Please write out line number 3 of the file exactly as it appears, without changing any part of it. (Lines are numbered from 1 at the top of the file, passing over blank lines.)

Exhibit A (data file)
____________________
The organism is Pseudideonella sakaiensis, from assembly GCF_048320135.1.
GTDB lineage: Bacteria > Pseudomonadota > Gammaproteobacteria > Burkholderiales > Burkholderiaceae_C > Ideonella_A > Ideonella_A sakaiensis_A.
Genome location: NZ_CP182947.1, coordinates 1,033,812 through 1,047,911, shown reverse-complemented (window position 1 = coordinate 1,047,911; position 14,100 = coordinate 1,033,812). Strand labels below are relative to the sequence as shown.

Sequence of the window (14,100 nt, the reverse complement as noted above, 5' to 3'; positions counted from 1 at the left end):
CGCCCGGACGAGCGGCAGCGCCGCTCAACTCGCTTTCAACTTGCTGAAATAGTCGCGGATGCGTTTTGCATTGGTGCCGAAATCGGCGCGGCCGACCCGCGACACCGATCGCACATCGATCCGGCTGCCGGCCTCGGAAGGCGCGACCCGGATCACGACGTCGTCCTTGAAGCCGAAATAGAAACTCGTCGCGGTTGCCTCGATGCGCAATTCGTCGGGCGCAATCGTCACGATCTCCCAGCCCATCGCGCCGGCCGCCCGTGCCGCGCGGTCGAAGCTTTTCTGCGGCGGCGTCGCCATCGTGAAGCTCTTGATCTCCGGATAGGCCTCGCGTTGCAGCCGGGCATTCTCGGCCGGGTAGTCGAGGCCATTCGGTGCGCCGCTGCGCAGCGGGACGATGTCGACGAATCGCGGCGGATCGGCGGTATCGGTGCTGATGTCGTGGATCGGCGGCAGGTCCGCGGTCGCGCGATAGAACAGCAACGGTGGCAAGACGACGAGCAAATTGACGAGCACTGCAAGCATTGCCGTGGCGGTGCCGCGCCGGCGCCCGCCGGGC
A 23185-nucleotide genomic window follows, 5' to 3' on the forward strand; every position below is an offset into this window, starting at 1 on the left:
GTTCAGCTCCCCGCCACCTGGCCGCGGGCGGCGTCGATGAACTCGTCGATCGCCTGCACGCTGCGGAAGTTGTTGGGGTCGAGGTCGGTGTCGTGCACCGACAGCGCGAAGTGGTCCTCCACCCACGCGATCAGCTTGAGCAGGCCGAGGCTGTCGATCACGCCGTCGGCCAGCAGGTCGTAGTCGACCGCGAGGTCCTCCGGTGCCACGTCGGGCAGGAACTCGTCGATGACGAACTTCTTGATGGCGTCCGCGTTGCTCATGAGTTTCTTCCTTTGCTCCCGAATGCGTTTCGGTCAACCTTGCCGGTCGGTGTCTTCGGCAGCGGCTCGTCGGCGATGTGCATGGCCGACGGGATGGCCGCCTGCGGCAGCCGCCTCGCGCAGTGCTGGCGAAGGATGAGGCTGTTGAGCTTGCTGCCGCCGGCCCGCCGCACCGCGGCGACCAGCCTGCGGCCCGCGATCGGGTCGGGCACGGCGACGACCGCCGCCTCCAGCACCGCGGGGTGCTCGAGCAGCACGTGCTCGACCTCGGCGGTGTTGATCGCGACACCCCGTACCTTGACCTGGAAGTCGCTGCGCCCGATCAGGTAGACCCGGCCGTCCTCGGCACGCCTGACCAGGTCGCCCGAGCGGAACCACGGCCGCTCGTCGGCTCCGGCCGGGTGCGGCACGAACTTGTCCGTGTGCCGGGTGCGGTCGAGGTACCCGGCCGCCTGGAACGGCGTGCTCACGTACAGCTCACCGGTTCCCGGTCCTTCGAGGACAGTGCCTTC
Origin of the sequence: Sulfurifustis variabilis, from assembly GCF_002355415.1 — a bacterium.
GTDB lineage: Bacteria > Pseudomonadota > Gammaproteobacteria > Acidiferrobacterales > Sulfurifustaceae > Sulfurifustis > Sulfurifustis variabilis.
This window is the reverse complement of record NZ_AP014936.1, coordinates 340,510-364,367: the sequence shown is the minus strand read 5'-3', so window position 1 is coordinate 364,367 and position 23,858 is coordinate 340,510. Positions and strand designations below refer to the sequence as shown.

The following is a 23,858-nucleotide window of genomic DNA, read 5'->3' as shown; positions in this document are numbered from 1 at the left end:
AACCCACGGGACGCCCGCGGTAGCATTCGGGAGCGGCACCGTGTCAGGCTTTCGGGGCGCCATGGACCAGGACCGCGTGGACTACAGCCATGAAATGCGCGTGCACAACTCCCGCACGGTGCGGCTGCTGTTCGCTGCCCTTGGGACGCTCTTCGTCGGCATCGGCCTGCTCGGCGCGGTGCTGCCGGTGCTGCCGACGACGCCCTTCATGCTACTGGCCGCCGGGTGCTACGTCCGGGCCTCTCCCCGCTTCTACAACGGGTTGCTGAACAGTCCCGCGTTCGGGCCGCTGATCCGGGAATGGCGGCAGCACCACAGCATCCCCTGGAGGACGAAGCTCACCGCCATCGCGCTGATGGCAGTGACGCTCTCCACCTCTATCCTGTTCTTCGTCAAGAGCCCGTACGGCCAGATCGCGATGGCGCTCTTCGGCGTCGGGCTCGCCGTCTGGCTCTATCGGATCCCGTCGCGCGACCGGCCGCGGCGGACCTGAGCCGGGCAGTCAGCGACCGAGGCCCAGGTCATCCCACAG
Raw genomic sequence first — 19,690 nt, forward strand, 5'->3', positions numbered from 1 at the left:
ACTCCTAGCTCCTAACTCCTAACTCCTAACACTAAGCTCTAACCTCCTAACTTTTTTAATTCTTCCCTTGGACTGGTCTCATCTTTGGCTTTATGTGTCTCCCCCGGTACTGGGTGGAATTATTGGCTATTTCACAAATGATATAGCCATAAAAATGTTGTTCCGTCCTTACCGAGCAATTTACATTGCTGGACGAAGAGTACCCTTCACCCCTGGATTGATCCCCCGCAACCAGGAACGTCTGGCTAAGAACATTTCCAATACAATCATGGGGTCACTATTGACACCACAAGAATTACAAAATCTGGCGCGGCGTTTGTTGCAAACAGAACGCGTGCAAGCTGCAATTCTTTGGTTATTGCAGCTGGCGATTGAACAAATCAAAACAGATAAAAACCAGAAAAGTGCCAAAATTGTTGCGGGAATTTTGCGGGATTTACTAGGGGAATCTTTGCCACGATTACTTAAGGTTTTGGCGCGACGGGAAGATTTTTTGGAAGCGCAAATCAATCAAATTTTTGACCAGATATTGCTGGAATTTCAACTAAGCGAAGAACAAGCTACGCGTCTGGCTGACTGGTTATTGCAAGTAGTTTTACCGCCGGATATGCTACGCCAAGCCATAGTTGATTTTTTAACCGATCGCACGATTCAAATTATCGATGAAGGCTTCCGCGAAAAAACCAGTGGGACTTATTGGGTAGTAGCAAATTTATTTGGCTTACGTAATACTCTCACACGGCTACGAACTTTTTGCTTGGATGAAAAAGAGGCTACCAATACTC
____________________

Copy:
Genome location: NZ_CP182947.1, coordinates 1,033,812 through 1,047,911, shown reverse-complemented (window position 1 = coordinate 1,047,911; position 14,100 = coordinate 1,033,812). Strand labels below are relative to the sequence as shown.